NBA's Timothy Chen

Microsoft Exec Moves to NBA in China, Where Basketball Is Massively Popular

By Published on .

BEIJING--The National Basketball Association (NBA) has recruited the CEO of Microsoft Corp.'s Greater China operation, Timothy Chen, to lead its newly created NBA China division, effective Oct. 15.

As CEO of NBA China, Mr. Chen will be in charge of consolidating all of the league's businesses in Greater China under one roof, such as events, licensing, merchandising, marketing partnerships and youth programs like this year's NBA Jam Vam roadshow. In another corporate move, the NBA has promoted Beijing-based Mark Fischer to Senior VP of NBA China from managing director, China of NBA Properties.

Before he joined Microsoft in 2003, Mr. Chen was chairman and president of Motorola Corp.'s Chinese subsidiary. A Taiwan native, he received an MBA from the University of Chicago and two master's degrees in computer science and mathematics.

His background appears incompatible with a major sports league at first, but NBA executives point to his ability to forge relationships with government agencies and local companies, crucial skills in China's nascent sports market, as well as his digital media experience, given the increasingly high-tech nature of basketball.

Many major basketball franchises now maintain Chinese-language web sites, for example, and fans can watch games or download scores in real time via mobile phones from the NBA's Chinese mobile site,, which was launched last month. In 2006, the NBA signed a multiyear global marketing partnership with Olympic sponsor Lenovo Group, making China's largest computer company the official PC partner of the NBA, with marketing rights in the U.S. and China.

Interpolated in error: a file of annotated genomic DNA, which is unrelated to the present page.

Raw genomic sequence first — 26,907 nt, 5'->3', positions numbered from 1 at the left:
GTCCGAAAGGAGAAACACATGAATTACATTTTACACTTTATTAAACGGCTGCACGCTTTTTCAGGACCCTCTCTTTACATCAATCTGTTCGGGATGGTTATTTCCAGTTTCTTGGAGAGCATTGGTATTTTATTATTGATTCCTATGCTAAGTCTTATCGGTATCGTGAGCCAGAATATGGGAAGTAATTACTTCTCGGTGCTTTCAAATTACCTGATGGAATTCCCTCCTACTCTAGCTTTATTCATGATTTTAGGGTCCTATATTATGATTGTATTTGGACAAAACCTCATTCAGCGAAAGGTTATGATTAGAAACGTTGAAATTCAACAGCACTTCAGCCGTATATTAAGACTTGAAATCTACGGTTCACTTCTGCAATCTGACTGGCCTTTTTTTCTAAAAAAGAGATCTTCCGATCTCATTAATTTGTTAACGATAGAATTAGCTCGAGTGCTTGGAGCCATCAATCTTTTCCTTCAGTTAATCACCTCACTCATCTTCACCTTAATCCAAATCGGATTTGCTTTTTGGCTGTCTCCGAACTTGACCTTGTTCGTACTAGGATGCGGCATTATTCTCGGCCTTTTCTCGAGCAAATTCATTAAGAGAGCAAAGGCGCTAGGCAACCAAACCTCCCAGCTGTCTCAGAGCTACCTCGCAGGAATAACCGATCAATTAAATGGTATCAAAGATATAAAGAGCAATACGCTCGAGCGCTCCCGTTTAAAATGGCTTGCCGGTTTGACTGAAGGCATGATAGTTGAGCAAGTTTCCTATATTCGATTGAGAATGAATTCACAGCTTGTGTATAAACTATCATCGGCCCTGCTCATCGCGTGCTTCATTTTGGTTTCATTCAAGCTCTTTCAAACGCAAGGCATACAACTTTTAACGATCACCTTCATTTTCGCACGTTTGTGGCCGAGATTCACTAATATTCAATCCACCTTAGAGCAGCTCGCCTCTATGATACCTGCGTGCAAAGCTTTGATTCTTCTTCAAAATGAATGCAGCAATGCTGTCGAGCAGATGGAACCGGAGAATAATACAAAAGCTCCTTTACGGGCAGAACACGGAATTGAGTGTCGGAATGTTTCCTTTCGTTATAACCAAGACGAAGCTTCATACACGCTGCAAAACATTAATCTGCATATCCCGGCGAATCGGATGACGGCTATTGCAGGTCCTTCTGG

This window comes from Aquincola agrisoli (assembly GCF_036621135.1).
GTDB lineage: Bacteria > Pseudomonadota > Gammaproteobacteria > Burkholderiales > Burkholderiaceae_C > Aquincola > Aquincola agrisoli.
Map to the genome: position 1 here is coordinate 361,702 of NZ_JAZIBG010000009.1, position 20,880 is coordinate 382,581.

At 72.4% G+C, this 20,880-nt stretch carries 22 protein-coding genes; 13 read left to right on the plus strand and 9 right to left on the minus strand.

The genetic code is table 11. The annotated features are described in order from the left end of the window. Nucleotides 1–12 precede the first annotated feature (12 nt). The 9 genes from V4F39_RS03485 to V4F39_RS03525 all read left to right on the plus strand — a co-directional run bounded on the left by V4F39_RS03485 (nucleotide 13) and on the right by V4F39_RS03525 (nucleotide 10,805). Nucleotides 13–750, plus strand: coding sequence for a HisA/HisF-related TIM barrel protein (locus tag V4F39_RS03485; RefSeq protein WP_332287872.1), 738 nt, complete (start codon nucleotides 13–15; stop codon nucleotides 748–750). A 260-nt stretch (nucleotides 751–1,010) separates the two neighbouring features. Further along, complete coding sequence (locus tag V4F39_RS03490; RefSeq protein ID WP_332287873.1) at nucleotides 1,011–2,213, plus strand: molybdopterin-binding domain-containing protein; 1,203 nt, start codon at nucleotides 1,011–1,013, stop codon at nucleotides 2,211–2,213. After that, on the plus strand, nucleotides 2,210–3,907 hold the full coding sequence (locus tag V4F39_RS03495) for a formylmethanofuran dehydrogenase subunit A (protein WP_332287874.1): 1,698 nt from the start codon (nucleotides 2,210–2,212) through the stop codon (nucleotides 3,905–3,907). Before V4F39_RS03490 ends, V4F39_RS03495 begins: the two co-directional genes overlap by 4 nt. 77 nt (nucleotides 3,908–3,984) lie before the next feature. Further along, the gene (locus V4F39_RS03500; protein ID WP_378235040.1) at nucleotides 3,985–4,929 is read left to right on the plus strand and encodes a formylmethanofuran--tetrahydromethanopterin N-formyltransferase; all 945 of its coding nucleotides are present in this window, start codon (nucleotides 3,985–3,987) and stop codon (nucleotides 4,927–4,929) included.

The NBA has marketing alliances with other Chinese companies such as Haier Group, which produces white goods and electronics and is also an Olympic sponsor; a major Chinese dairy, Inner Mongolia Mengniu Milk Industry Co.; and the Internet portal

Basketball is strikingly popular in China, where it was introduced early in the last century by American missionaries. Besides admiring well-known U.S. basketball stars, Chinese follow local teams that have produced homegrown talents like Yao Ming, a center for the Houston Rockets, and Yi Jianlian, who recently signed on to play for the Milwaukee Bucks.

With up to 300 million basketball fans in the mainland, the NBA has a stronger following there today than either Major League Baseball or the National Football League. According to TNSSport, a global sports research company, 83% of mainland Chinese call themselves NBA fans and six of the top ten favorite athletes in China are NBA players.

A survey by Aegis Group's Synovate research arm found that 20-to-29-year-old Chinese viewers like to watch the NBA more than any other sports league. The NBA has relationships with 51 TV stations, including state-run China Central Television (CCTV), that provide NBA programming to more than 1.2 billion viewers.

Other appointment news in Greater China